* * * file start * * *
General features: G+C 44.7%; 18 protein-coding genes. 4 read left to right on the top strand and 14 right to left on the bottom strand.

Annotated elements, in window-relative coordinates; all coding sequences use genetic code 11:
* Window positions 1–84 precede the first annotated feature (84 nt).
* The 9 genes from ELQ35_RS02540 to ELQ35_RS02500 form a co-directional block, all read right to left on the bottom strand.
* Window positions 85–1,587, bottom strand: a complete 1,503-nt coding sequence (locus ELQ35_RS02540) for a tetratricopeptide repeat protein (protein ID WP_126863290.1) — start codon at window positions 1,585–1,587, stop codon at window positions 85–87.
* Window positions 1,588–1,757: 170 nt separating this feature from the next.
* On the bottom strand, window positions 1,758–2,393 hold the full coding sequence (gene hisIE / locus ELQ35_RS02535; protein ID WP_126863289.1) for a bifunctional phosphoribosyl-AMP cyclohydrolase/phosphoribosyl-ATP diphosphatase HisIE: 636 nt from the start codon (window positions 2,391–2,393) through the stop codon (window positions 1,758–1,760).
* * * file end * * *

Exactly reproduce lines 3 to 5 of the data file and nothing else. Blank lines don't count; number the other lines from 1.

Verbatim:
* Window positions 1–84 precede the first annotated feature (84 nt).
* The 9 genes from ELQ35_RS02540 to ELQ35_RS02500 form a co-directional block, all read right to left on the bottom strand.
* Window positions 85–1,587, bottom strand: a complete 1,503-nt coding sequence (locus ELQ35_RS02540) for a tetratricopeptide repeat protein (protein ID WP_126863290.1) — start codon at window positions 1,585–1,587, stop codon at window positions 85–87.